Investors want to be able to see and learn about a business's sustainability and ethics policies. They want to be sure that their financial contributions will not be used in ways that are detrimental to their interests. For that to happen, upstream oil and gas companies must have the proper ESG data available and actionable. Without an effective UDM solution, oil and gas companies will find it incredibly challenging to accurately calculate things like carbon, fugitive and methane emissions. A UDM enables upstream oil and gas companies to extract data from anywhere at any time and can then cleanse, refine, map, display and characterize all the data in one place, making it easy for investors to make sense of all the information. Investors want to know everything they can before making any moves with their money, and without a UDM, companies cannot extract and understand the data that fully and accurately represents their operations.
Transparency – The Crucial Component Of Any ESG Strategy
Now more than ever, investors value transparency in business activities, the reporting they conduct and the rewards they anticipate. For business leaders, the dilemma is how to simultaneously achieve the business change required in this evolving environment and the rewards investors want in performing their fiduciary duty. Most importantly, investors' primary concern with ESG reporting is the relevance to the business model and how the reporting meets the goals of material and comparable metrics in the industry they serve. At all stages, a business must continue to inquire as to whether the ESG disclosure and data being tracked is of sufficient quality. Furthermore, another key evaluation point is asking whether the reporting assists investors in gaining a better understanding of the company's ESG journey toward fulfilling its objectives.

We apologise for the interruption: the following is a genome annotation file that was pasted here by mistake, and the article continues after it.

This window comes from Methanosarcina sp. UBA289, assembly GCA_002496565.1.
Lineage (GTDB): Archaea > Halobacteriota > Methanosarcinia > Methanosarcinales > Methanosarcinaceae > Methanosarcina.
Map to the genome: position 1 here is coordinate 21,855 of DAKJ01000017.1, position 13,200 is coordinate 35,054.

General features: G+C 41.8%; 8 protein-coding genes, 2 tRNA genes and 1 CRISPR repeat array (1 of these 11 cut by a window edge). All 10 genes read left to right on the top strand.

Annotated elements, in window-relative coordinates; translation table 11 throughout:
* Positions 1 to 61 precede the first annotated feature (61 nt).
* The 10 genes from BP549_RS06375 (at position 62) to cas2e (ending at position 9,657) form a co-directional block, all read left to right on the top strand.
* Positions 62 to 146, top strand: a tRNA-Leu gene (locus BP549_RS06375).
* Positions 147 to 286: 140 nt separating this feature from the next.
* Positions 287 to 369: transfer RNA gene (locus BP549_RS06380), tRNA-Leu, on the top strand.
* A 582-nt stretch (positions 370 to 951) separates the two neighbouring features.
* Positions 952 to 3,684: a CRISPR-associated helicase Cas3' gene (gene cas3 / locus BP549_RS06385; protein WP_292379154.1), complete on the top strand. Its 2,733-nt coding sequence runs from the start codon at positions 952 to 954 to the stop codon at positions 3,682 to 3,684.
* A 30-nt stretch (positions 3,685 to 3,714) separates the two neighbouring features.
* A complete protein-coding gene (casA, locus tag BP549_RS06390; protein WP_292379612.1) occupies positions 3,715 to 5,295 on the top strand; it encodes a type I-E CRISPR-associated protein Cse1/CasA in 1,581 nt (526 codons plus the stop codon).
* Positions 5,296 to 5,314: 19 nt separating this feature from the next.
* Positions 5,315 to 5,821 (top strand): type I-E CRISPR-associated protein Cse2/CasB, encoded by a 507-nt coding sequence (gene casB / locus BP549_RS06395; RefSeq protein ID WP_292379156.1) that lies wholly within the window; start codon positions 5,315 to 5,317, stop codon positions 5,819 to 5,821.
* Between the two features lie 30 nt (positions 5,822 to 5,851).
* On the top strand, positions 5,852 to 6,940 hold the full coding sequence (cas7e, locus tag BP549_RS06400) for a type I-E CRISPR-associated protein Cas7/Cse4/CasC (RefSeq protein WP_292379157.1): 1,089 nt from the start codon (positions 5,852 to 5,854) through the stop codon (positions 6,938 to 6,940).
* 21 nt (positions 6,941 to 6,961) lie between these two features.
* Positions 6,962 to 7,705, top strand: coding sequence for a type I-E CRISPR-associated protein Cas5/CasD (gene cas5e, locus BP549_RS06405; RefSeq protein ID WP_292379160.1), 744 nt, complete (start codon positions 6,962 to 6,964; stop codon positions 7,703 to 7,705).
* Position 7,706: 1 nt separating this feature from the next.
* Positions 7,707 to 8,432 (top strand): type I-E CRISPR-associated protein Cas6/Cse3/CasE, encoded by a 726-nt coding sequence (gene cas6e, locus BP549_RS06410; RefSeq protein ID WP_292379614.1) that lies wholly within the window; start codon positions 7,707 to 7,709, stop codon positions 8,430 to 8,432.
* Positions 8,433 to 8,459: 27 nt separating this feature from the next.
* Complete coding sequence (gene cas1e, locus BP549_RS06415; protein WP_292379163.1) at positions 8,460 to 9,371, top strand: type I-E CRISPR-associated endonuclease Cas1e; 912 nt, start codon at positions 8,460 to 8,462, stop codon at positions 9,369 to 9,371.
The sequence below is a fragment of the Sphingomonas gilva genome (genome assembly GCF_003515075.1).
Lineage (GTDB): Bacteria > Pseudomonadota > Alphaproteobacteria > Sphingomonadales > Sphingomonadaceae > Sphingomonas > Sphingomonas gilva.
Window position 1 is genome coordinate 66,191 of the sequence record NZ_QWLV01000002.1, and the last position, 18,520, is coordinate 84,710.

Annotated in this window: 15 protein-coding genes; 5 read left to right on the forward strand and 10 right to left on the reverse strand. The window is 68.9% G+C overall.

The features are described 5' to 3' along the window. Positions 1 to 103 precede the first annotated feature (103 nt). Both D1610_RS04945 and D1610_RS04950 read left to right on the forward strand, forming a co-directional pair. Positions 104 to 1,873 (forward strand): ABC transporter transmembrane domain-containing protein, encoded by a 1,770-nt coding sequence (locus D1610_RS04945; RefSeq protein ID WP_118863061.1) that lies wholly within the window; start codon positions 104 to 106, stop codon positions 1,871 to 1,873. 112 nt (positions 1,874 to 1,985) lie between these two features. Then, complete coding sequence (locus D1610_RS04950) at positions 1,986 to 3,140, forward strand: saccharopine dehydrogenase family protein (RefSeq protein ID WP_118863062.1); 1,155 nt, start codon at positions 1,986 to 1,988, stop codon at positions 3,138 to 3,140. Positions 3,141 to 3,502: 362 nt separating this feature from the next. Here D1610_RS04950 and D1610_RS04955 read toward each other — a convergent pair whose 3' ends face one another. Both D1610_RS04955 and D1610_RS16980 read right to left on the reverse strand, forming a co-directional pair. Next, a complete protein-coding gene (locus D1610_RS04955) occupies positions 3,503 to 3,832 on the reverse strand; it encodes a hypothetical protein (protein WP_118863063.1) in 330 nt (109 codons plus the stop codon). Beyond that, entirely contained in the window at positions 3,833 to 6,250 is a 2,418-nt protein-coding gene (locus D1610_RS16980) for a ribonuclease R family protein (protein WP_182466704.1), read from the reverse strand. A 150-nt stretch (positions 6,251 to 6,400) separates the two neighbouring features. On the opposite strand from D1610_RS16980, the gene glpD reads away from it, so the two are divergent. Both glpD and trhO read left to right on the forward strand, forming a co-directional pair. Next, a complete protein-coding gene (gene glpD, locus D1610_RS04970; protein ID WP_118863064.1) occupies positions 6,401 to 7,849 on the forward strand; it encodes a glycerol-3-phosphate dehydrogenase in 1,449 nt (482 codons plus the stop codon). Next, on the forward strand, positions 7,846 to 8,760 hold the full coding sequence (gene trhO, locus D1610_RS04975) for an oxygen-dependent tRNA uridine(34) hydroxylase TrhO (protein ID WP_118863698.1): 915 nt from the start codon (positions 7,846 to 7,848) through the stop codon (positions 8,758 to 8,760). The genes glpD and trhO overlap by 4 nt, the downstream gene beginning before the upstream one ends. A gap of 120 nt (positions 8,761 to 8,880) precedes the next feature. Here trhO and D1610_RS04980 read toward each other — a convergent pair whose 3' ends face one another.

Before investors make a move and invest their money, they must learn more. Improved reporting enables investors to more fully grasp how a sustainable business model contributes to long-term viability. It provides tools to evaluate how an ESG approach contributes to value creation and ascertains whether a company's initiatives present the opportunity for growth or the risk of harming the people or environment they operate in.
Investors will back firms that adopt the appropriate ESG activities, and they want to be included in the journey, no matter how challenging. That requires being candid about your prospects for long-term value creation and the methods through which you intend to manage ESG risks, even those that are unanticipated. When you communicate to investors and other stakeholders how you intend to reset your strategy, rethink your reporting, reinvent your operations and push toward new results, you establish trust while generating long-term value.
This thought leadership article was originally shared with Energy Central's Energy Collective Group. The communities are a place where professionals in the power industry can share, learn and connect in a collaborative environment. Join the Energy Collective Group today and learn from others who work in the industry.